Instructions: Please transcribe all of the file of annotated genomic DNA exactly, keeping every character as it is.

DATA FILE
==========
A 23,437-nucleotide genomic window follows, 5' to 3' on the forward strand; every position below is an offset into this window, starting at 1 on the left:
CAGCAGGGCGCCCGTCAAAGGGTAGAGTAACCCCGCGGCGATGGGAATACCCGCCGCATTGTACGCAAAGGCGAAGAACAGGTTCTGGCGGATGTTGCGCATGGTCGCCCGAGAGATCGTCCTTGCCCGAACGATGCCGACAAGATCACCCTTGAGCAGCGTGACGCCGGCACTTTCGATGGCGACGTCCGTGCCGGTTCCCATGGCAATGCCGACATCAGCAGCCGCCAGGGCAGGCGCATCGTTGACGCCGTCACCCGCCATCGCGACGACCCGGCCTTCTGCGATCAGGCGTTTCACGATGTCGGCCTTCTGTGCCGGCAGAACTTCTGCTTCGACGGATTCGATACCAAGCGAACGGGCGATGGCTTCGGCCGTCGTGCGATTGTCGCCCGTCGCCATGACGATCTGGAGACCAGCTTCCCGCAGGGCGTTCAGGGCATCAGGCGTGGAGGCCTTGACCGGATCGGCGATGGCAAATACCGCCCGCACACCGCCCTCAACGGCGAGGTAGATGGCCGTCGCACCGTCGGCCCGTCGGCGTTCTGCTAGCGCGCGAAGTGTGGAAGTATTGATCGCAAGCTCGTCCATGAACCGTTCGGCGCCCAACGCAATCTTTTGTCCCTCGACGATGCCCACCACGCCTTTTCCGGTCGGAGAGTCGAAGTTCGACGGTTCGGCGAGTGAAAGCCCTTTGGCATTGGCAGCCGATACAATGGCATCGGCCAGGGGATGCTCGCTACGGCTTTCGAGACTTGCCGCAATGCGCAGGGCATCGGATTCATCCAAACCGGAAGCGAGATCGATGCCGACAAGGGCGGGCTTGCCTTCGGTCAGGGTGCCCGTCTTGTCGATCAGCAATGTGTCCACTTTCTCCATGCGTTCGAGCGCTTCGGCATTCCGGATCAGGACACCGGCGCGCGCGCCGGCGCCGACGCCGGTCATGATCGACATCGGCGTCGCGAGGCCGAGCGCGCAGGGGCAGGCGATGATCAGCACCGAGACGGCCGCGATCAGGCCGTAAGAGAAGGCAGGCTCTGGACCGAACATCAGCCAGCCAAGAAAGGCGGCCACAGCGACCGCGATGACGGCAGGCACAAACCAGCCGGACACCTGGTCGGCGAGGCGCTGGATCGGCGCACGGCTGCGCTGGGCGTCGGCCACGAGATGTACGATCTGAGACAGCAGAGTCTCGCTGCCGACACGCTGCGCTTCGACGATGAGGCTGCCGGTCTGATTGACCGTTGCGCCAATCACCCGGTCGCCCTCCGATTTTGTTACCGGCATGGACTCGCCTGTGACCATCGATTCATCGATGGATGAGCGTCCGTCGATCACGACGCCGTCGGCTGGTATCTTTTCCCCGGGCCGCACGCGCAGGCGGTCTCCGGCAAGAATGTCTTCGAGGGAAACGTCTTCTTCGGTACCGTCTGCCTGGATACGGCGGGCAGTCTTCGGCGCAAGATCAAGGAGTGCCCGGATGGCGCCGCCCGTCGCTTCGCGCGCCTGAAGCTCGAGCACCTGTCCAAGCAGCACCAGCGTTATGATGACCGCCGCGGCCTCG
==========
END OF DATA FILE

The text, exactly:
A 23,437-nucleotide genomic window follows, 5' to 3' on the forward strand; every position below is an offset into this window, starting at 1 on the left:
CAGCAGGGCGCCCGTCAAAGGGTAGAGTAACCCCGCGGCGATGGGAATACCCGCCGCATTGTACGCAAAGGCGAAGAACAGGTTCTGGCGGATGTTGCGCATGGTCGCCCGAGAGATCGTCCTTGCCCGAACGATGCCGACAAGATCACCCTTGAGCAGCGTGACGCCGGCACTTTCGATGGCGACGTCCGTGCCGGTTCCCATGGCAATGCCGACATCAGCAGCCGCCAGGGCAGGCGCATCGTTGACGCCGTCACCCGCCATCGCGACGACCCGGCCTTCTGCGATCAGGCGTTTCACGATGTCGGCCTTCTGTGCCGGCAGAACTTCTGCTTCGACGGATTCGATACCAAGCGAACGGGCGATGGCTTCGGCCGTCGTGCGATTGTCGCCCGTCGCCATGACGATCTGGAGACCAGCTTCCCGCAGGGCGTTCAGGGCATCAGGCGTGGAGGCCTTGACCGGATCGGCGATGGCAAATACCGCCCGCACACCGCCCTCAACGGCGAGGTAGATGGCCGTCGCACCGTCGGCCCGTCGGCGTTCTGCTAGCGCGCGAAGTGTGGAAGTATTGATCGCAAGCTCGTCCATGAACCGTTCGGCGCCCAACGCAATCTTTTGTCCCTCGACGATGCCCACCACGCCTTTTCCGGTCGGAGAGTCGAAGTTCGACGGTTCGGCGAGTGAAAGCCCTTTGGCATTGGCAGCCGATACAATGGCATCGGCCAGGGGATGCTCGCTACGGCTTTCGAGACTTGCCGCAATGCGCAGGGCATCGGATTCATCCAAACCGGAAGCGAGATCGATGCCGACAAGGGCGGGCTTGCCTTCGGTCAGGGTGCCCGTCTTGTCGATCAGCAATGTGTCCACTTTCTCCATGCGTTCGAGCGCTTCGGCATTCCGGATCAGGACACCGGCGCGCGCGCCGGCGCCGACGCCGGTCATGATCGACATCGGCGTCGCGAGGCCGAGCGCGCAGGGGCAGGCGATGATCAGCACCGAGACGGCCGCGATCAGGCCGTAAGAGAAGGCAGGCTCTGGACCGAACATCAGCCAGCCAAGAAAGGCGGCCACAGCGACCGCGATGACGGCAGGCACAAACCAGCCGGACACCTGGTCGGCGAGGCGCTGGATCGGCGCACGGCTGCGCTGGGCGTCGGCCACGAGATGTACGATCTGAGACAGCAGAGTCTCGCTGCCGACACGCTGCGCTTCGACGATGAGGCTGCCGGTCTGATTGACCGTTGCGCCAATCACCCGGTCGCCCTCCGATTTTGTTACCGGCATGGACTCGCCTGTGACCATCGATTCATCGATGGATGAGCGTCCGTCGATCACGACGCCGTCGGCTGGTATCTTTTCCCCGGGCCGCACGCGCAGGCGGTCTCCGGCAAGAATGTCTTCGAGGGAAACGTCTTCTTCGGTACCGTCTGCCTGGATACGGCGGGCAGTCTTCGGCGCAAGATCAAGGAGTGCCCGGATGGCGCCGCCCGTCGCTTCGCGCGCCTGAAGCTCGAGCACCTGTCCAAGCAGCACCAGCGTTATGATGACCGCCGCGGCCTCG